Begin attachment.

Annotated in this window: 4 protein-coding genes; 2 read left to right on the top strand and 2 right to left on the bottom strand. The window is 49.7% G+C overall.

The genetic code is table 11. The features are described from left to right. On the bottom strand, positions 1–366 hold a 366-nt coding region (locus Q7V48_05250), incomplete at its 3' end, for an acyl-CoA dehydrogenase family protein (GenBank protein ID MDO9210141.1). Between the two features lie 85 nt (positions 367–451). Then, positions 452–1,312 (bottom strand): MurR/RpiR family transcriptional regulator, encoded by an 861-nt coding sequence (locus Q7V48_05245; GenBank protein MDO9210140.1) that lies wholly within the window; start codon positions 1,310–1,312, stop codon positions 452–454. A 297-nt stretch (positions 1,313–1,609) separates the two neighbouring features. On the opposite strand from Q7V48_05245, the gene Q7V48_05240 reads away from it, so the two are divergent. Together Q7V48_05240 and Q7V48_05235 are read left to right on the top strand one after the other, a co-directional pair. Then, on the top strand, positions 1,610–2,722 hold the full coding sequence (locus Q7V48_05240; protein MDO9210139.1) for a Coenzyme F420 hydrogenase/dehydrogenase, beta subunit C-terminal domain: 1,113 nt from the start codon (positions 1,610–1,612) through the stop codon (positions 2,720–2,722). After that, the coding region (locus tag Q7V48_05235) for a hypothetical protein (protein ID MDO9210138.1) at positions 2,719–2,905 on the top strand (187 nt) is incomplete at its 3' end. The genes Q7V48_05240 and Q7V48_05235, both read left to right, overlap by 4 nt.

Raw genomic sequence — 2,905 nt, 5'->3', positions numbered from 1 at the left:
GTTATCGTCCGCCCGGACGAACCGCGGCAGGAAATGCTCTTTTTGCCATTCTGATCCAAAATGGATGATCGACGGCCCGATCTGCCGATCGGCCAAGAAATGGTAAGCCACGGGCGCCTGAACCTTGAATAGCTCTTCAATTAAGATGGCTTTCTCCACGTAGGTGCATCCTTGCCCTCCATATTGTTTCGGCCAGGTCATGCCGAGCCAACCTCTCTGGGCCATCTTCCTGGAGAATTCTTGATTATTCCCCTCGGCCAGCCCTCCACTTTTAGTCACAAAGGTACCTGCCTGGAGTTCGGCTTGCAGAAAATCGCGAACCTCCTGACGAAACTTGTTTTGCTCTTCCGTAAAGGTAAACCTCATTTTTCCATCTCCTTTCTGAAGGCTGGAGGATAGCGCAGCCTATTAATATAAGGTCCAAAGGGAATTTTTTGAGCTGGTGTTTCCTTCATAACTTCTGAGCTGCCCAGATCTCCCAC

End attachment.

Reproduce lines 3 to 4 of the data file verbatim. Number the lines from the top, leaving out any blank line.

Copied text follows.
Raw genomic sequence — 2,905 nt, 5'->3', positions numbered from 1 at the left:
GTTATCGTCCGCCCGGACGAACCGCGGCAGGAAATGCTCTTTTTGCCATTCTGATCCAAAATGGATGATCGACGGCCCGATCTGCCGATCGGCCAAGAAATGGTAAGCCACGGGCGCCTGAACCTTGAATAGCTCTTCAATTAAGATGGCTTTCTCCACGTAGGTGCATCCTTGCCCTCCATATTGTTTCGGCCAGGTCATGCCGAGCCAACCTCTCTGGGCCATCTTCCTGGAGAATTCTTGATTATTCCCCTCGGCCAGCCCTCCACTTTTAGTCACAAAGGTACCTGCCTGGAGTTCGGCTTGCAGAAAATCGCGAACCTCCTGACGAAACTTGTTTTGCTCTTCCGTAAAGGTAAACCTCATTTTTCCATCTCCTTTCTGAAGGCTGGAGGATAGCGCAGCCTATTAATATAAGGTCCAAAGGGAATTTTTTGAGCTGGTGTTTCCTTCATAACTTCTGAGCTGCCCAGATCTCCCAC